Russ said that while larger restaurants could probably easily pay for that, it helped smaller restaurants on tighter budgets. The fencing could also be used for other town purposes. Total fencing costs is expected to run between $20,000 and $60,000 depending on the type of fence selected.

“I’m a fan of outdoor seating and this current Omicron spike makes me nervous to predict what could happen in the upcoming summer,” said councilperson Jason MacMillan. “I too think two-way Elk with outdoor seating is a nice compromise. We need to consider both the historic culture and character of Crested Butte. I like the feeling of riding my bike both east and west on Elk Avenue. We have to live with cars for a while and while we do, I think keeping Elk as a main artery is important.”

“I like the compromise but would like to continue to see traffic calming efforts on Whiterock, Maroon and Sopris Avenues,” said councilperson Mallika Magner. “I don’t think two-way traffic will be particularly pleasant for outdoor dining but I’m fine to go with that.”

Councilmember Mona Merrill agreed. “It’s a good compromise but I would like to keep open the option to revisit it and make sure it really does work.”

Billick recited a brief summary of written comments received by the council on the issue. They ran the gamut of support for all the various options with most lining up behind the two-way traffic with outdoor seating option.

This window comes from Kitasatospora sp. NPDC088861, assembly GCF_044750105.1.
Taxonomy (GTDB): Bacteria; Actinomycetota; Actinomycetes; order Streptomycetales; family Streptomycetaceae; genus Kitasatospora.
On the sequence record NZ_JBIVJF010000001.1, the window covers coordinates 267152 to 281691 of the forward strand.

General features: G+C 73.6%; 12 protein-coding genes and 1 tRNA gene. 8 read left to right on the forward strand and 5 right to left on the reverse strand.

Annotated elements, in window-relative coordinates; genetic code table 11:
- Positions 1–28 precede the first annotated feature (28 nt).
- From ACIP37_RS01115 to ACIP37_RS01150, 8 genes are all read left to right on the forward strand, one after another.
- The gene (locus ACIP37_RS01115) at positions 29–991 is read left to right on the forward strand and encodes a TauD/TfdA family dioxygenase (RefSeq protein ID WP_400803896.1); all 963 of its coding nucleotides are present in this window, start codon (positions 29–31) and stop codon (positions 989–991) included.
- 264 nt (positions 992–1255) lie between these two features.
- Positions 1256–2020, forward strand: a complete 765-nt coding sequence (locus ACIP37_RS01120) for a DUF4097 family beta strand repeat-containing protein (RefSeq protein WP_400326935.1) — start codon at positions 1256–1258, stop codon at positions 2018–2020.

Kent Cowherd advocated for that alternative saying it was the most balanced alternative and fair for the town. “The town can experiment and gather data with this option since its had the one-way configuration for two summers. If this is good, it will grow legs.” He pointed out that the fee increase funds could go toward the fencing costs that could be used for other town purposes as well. He suggested the primary parking management should be to enforce two-hour parking limits on Elk Avenue.

Eric Davis who lives just off the west end of Elk said the one-way was like a fire hose without a drain. “It didn’t contribute to the flow of traffic. The two-way alternative is better,” he said.

David Rothman said he realized there were a lot of challenges in front of the council, but the compromise option was the best alternative. “Displacing traffic from Elk with the one-way presents challenges to the residential neighborhoods,” he said. “It creates a lifestyle tax on people who live on those streets.”

Local restaurant owner Kyleena Falzone pushed for keeping the one-way configuration with 12-foot seating parklets instead of the eight footers. “I represent 22 restaurants on Elk Avenue and I think with the Compass planning effort it will take a while to figure out a long-term plan. We have the infrastructure from the last two summers. I would like to see the one-way continue,” she said. “Town is cutting the number of tables by about 50 percent and the result in the summer will be a substantial strain to feed people. Customer service will be negatively impacted. Plus COVID is not over. I think this takes away from the experience and it will hurt us more. I’d go one more year with the one-way.”